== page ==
One explanation why different states think the way they do
I’ve looked for explanations why there are geographic pockets of behavior or thinking. I’ve looked for reasons to explain why some attributes, conditions, traits, behaviors, qualities and characteristics seem to cluster in certain areas, while residents of other places tend towards the opposite.
Why do certain states reliably vote in predictable patterns? Why is the South especially prone to violent crime? I’ve performed regression analyses and searched for correlations between certain variables such as income, education, climate, occupations, geography, housing, recreation, cost of living and crime.
A professor of journalism at the University of Iowa, Stephen Bloom, has written an article for The Atlantic about life in Iowa. In the piece, he argues that the state is ill-suited to help determine the next president of the United States, declaring, “In a perfect world, no way would Iowa ever be considered representative of America, or even a small part of it. Iowa’s not representative of much.”
This may seem harsh, but Mr. Bloom is just getting started. In his rambling and unfocused 5700-word article, Mr. Bloom has much more to share about Iowa, using descriptors such as “depressed,” “crime-infested,” “slum town,” “polluted,” ”schizophrenic,” “culturally-challenged,” and “bizarre.”
Mr. Bloom seems to have a particular interest in rural Iowa, declaring that, “Those who stay in rural Iowa are often the elderly waiting to die, those too timid (or lacking in educated) (sic) to peer around the bend for better opportunities, an assortment of waste-toids and meth addicts with pale skin and rotted teeth, or those who quixotically believe, like Little Orphan Annie, that “The sun’ll come out tomorrow.”
Wow, and though I don’t know what a “waste-oid” is, I’m betting that it’s not a good thing.
Not surprisingly, Mr. Bloom’s observations have generated many comments and even some anger, but he accepts this as a price to be paid for “raising uncomfortable truths.” In response to the aftermath of his article, he released a statement, which began ““For 40 years as a journalist, I’ve tried to shine a light into dark corners. That’s what good journalists do. They don’t accept what politicians, government bureaucrats, corporate spokespeople say is the truth. Good journalism isn’t just reporting. It’s making observations, trying to make sense out of the world and its shadows — even if readers don’t agree with those observations.”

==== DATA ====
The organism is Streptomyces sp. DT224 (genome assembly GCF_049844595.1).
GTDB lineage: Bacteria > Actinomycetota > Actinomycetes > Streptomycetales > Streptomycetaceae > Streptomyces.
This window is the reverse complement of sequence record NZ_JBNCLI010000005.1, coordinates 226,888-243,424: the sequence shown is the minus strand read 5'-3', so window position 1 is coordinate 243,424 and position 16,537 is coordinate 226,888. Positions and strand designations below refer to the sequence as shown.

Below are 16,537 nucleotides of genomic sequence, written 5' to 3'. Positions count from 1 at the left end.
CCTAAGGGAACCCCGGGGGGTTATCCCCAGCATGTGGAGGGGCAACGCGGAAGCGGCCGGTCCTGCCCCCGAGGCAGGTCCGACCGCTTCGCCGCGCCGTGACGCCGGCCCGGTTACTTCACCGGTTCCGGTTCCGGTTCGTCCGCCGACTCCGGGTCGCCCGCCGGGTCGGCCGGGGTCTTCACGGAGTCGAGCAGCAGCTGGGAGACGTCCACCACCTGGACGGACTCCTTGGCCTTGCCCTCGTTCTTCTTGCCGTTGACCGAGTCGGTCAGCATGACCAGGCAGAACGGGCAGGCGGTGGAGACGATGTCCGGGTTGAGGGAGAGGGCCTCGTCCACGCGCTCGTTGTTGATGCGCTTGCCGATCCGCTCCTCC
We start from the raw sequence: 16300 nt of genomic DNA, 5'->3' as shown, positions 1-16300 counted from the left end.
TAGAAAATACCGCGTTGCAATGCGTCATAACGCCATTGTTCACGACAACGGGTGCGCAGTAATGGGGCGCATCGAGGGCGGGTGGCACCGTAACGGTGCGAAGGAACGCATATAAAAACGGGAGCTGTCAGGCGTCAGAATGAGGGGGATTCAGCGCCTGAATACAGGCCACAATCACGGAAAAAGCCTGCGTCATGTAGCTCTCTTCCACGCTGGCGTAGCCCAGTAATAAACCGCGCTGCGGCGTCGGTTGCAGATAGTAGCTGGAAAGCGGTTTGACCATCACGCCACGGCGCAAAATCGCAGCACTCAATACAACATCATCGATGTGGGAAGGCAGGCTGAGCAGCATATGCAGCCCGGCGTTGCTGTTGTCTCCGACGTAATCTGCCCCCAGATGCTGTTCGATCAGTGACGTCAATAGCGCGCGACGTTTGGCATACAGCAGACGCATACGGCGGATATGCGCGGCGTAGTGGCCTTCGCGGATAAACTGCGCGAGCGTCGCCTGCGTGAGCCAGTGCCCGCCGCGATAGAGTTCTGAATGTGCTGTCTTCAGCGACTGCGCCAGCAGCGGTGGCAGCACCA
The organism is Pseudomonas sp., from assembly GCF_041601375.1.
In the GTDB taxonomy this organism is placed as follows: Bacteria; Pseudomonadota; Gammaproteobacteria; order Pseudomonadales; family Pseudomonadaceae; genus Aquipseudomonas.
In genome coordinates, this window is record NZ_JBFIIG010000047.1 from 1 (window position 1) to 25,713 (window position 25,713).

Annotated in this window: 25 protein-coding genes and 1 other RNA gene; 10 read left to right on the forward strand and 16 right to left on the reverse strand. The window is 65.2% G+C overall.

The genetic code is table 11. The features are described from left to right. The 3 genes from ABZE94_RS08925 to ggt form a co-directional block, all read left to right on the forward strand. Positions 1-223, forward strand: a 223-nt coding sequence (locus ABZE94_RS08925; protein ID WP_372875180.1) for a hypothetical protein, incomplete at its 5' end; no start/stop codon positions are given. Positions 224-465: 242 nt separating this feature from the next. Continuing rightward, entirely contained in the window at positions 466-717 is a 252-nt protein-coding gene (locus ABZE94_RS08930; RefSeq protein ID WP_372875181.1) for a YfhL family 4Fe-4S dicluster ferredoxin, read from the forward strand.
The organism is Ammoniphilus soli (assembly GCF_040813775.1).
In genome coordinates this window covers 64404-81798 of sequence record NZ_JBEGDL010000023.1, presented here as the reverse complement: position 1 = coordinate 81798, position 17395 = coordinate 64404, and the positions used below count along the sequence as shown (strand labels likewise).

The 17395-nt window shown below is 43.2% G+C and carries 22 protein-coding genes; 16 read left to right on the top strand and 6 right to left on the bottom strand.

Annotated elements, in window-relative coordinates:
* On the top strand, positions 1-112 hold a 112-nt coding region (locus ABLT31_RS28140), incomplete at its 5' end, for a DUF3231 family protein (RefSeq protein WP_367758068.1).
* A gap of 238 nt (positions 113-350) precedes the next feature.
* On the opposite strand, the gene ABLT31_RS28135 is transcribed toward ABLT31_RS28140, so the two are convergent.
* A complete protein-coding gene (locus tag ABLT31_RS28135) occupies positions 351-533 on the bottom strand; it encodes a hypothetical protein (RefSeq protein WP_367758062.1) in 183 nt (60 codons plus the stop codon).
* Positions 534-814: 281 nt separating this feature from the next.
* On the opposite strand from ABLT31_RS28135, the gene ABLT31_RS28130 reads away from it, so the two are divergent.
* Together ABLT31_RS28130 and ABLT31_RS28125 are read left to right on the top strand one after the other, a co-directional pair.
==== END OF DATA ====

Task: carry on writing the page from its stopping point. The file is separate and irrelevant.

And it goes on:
He throws in a few statistics (usually incorrect and misleading, which I’ll discuss in another post) to show how rural Iowa is a wasteland of broken residents and failed towns, but this is where his argument falls apart.
Iowa should not be condemned for having problems, because every state is facing these same problems in varying degrees. Given that no one state is a perfect representation of our country (and Mr. Bloom doesn’t identify another as a better choice), he seems to use his notion of Iowa’s unsuitability as a primary state as an excuse to unleash his mean-spirited barrage of criticism.
Here’s my advice to Mr. Bloom… move. Find a new home. Live somewhere else. You are very unhappy with your surroundings and neighbors, and you need to find people you like, and who like you. Life is too short.
He may be disappointed, however. Every place has people who are annoying, mean, intolerant, small-minded, selfish, and rude, just like Iowa. Every place is also home to people who are kind, loving, generous, caring, outgoing, and open, just like Iowa. And sometimes all these traits even inhabit the same people. Sort of like family.
If your final, ultimate indictment against Iowa is that people comment during your dog-walking, asking if your yellow Lab “hunts well”, then there are deeper issues at play, and you need to try a new city, to discover and chronicle all its irritating quirks.
(Readers – I am not making this up about the dog-walking. If you have not read the article, I urge you to do so.)